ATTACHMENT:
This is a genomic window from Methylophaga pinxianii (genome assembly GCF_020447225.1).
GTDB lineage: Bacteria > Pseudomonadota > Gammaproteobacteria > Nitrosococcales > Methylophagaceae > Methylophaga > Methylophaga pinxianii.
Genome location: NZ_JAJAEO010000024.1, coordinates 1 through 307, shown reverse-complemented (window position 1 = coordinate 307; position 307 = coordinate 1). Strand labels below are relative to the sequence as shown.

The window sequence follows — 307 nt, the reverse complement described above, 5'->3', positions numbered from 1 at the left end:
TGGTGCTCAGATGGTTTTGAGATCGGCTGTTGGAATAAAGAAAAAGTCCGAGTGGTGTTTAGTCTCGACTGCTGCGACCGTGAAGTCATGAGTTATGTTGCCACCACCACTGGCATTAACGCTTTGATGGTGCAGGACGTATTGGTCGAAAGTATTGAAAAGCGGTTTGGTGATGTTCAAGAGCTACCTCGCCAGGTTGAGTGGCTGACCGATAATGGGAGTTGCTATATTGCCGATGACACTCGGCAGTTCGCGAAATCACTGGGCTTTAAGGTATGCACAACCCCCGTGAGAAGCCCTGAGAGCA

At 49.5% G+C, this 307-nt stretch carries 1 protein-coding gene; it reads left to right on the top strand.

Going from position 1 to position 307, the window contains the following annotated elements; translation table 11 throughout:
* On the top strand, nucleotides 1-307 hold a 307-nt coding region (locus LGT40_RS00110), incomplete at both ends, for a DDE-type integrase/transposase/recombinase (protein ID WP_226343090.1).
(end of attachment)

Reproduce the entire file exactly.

This is a genomic window from Methylophaga pinxianii (genome assembly GCF_020447225.1).
GTDB lineage: Bacteria > Pseudomonadota > Gammaproteobacteria > Nitrosococcales > Methylophagaceae > Methylophaga > Methylophaga pinxianii.
Genome location: NZ_JAJAEO010000024.1, coordinates 1 through 307, shown reverse-complemented (window position 1 = coordinate 307; position 307 = coordinate 1). Strand labels below are relative to the sequence as shown.

The window sequence follows — 307 nt, the reverse complement described above, 5'->3', positions numbered from 1 at the left end:
TGGTGCTCAGATGGTTTTGAGATCGGCTGTTGGAATAAAGAAAAAGTCCGAGTGGTGTTTAGTCTCGACTGCTGCGACCGTGAAGTCATGAGTTATGTTGCCACCACCACTGGCATTAACGCTTTGATGGTGCAGGACGTATTGGTCGAAAGTATTGAAAAGCGGTTTGGTGATGTTCAAGAGCTACCTCGCCAGGTTGAGTGGCTGACCGATAATGGGAGTTGCTATATTGCCGATGACACTCGGCAGTTCGCGAAATCACTGGGCTTTAAGGTATGCACAACCCCCGTGAGAAGCCCTGAGAGCA

At 49.5% G+C, this 307-nt stretch carries 1 protein-coding gene; it reads left to right on the top strand.

Going from position 1 to position 307, the window contains the following annotated elements; translation table 11 throughout:
* On the top strand, nucleotides 1-307 hold a 307-nt coding region (locus LGT40_RS00110), incomplete at both ends, for a DDE-type integrase/transposase/recombinase (protein ID WP_226343090.1).